Georgia lawmakers hearing about affordable housing shortfall statewide
By Maggie Lee
From mountain to coast, state lawmakers are hearing that it’s a struggle for Georgians to afford a place to live. It seems like a chance for Democrats and Republicans, rural and urban, to get together on some policy.
Presenting a Georgia map to a state House study committee last month, Spencer Frye, the leader of Habitat for Humanity of Georgia’s Athens affiliate, pointed out that most rural counties were shaded dark orange.
That means “you have 50% or more of your income being spent on your housing. So if you make $2,000 a month, chances are you’re probably spending about a thousand just to live somewhere and you’ve got no money left over,” said Frye, who is also a Democrat state representative.
At another hearing a few weeks later, Cathy Williams, president and CEO of affordable housing developer Neighborworks Columbus, said that the average sale price of a home in Muscogee County is $138,000. More than half of Muscogee households couldn’t comfortably afford that, she said.
Tifton’s city manager told the hearing that his community isn’t immune to rising costs and land isn’t cheap in his five-mile-wide city.
“We have the country club, we have the bigger neighborhoods, but all the work that we’ve been doing is around affordability,” said Pete Pyrzenski.
In Atlanta, the pressure is such that Mayor Keisha Lance Bottoms has pledged that she’ll get a billion dollars spent on affordable housing: half public money and half private.
“Affordable” housing can mean monthly costs as low as zero, for folks who are, say, transitioning out of homelessness. It could be a few hundred dollars a month for someone on a fixed income.
In metro Atlanta, it can also mean costs north of $1,200 per month. That pricier affordable housing is “workforce housing.” It’s below market rate, but the owner or renter still has to have a pretty good job to afford it.
But even a “pretty good job” won’t get you on the property ladder or a convenient apartment in some parts of the state.
City and county leaders want a diversity of housing to keep their communities vibrant.
In a county dominated by fancy homes, there’s no place for all the workers a community needs like teachers and cops, much less restaurant workers and home health aides.
And a county or city with mostly modest or crummy housing stock will struggle to cover services paid for by property taxes, such as schools.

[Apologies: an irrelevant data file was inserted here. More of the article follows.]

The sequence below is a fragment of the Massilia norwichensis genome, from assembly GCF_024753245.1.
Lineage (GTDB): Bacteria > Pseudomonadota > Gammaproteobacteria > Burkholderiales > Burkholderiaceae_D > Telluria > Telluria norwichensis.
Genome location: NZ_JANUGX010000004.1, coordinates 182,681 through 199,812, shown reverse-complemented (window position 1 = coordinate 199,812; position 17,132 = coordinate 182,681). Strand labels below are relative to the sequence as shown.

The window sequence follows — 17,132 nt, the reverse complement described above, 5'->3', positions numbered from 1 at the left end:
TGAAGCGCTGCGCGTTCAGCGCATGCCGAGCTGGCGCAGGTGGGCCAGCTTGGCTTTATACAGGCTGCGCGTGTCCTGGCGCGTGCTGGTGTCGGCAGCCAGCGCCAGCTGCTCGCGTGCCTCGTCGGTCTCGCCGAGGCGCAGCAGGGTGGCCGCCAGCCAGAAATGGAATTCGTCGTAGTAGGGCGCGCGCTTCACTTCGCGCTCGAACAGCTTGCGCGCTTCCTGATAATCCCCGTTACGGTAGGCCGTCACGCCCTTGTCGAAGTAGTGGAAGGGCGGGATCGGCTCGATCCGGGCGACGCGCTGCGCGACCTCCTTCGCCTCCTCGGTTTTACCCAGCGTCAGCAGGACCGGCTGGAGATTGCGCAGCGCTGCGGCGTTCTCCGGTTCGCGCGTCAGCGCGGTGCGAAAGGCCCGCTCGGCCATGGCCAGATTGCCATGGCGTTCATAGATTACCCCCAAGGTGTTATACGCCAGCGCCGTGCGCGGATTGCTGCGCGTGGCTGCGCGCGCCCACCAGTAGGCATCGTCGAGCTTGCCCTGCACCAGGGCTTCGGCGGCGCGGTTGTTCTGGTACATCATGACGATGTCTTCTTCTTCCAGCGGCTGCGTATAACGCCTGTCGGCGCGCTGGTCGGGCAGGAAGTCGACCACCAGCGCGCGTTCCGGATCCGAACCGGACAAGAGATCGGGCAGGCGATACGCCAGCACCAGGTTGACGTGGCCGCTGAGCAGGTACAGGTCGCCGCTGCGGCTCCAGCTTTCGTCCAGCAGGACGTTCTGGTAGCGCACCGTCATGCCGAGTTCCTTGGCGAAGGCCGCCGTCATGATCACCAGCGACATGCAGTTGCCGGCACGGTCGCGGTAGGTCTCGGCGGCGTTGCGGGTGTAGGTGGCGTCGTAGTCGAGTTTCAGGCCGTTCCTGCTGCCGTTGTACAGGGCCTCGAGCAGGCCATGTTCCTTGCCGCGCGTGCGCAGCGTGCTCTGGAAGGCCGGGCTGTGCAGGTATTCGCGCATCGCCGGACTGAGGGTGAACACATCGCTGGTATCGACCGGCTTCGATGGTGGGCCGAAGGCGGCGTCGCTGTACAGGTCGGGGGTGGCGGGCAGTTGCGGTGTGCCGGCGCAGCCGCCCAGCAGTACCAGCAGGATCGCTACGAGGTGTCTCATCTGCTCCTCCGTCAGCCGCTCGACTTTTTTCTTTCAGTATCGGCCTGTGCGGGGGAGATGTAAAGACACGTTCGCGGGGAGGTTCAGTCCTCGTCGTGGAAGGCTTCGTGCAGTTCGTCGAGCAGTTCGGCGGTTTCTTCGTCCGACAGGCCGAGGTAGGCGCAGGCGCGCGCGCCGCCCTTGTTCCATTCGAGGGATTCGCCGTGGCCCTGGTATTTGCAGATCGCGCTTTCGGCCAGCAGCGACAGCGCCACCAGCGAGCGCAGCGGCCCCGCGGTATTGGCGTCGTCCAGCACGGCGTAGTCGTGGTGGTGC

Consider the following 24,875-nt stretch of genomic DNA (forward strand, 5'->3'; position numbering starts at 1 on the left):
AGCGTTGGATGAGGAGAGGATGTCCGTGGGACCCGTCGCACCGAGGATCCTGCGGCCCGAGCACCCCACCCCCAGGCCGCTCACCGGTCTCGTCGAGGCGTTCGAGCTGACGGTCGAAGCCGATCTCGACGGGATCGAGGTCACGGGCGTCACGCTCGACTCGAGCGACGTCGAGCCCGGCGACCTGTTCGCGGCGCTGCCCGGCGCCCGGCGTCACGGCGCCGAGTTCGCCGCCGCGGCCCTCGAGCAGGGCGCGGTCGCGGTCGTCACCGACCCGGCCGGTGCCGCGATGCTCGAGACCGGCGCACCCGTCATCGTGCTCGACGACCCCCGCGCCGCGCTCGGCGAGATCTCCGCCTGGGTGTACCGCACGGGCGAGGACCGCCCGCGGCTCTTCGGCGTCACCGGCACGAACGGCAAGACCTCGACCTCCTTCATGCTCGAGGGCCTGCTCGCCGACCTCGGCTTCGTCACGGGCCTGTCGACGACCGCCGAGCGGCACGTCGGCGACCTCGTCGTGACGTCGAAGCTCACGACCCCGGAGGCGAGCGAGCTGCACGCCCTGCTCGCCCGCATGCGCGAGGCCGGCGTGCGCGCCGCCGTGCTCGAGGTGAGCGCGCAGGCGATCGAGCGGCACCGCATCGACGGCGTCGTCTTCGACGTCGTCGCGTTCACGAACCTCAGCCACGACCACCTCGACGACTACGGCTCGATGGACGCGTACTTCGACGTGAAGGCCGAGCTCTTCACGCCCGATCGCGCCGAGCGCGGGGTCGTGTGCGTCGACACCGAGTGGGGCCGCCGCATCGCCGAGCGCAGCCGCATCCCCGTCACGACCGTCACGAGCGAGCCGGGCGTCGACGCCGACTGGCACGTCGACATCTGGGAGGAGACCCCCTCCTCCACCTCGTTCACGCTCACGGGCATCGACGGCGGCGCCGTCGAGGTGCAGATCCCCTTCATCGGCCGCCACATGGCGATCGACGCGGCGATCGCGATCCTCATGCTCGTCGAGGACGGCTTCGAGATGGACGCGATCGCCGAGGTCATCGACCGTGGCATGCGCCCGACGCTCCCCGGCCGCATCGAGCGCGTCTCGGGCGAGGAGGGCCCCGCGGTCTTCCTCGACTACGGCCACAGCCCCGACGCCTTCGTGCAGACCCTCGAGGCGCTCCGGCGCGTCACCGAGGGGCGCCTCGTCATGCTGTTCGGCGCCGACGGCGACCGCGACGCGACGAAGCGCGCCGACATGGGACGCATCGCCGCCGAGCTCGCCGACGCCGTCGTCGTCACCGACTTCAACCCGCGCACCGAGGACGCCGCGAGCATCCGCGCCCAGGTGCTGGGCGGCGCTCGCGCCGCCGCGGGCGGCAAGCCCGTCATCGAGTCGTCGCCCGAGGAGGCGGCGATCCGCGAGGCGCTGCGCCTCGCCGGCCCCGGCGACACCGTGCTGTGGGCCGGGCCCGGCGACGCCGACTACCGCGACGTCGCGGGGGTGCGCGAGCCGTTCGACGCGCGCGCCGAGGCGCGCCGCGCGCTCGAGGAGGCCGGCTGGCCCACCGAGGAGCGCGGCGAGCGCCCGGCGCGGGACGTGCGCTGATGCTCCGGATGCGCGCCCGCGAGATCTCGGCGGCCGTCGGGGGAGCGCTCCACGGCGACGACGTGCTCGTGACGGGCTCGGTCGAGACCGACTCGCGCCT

Though there are public costs to it, public policy can drive down some of the things that go into the price of a home or apartment.
Jeff Rader is a central-west DeKalb County commissioner now, but by trade he’s a city planner.
“Tax credits, incentives to help us build, a rental assistance program might be helpful to bride the gap in local communities, if there’s a shortage that’s based solely on price and not the number of structures that are available. Rehab of housing,” he said, listing policy ideas to the state House hearing.
Rader also spoke up for density and “design standards.”
(To understand “design standards,” consider vinyl siding. One builder’s inexpensive cladding is another county commissioner’s fire hazard — or sloppy mess if it’s installed badly.)
Frye mentioned that Florida gives tax credits to people and companies for donating labor or cash to affordable housing.
Williams said one the most frustrating things she’d ever encountered was a year it took to get an official OK from the state historic preservation office on some antique mill housing her company rehabbed into affordable senior housing. She said that anything that could be done to cut through regulations would be great.
Last year, city of Atlanta lawmakers worked on affordability from the property tax side, setting up a vote on a higher homestead exemption.
Frank Norton Jr., chairman and CEO of the Norton real estate agency, told a state legislative budget hearing in September that Georgia will be short 430,000 housing units by 2020. That will mean more people moving into mom’s basement, or into a daughter’s guest room, even if they’d rather not.
“The lack of Georgia home inventory is like not having enough oil in your car and your gears slowly come to a grinding halt,” Norton said.
The gears of the economy, that is, if your would-be workers can’t find a place to live.
Seems like an issue of interest to any elected official standing on a pro-business platform, or a pro-worker one.
Meanwhile, the state House Study Committee on Workforce Housing is to come up with some recommendations in time for the legislative session that begins in January.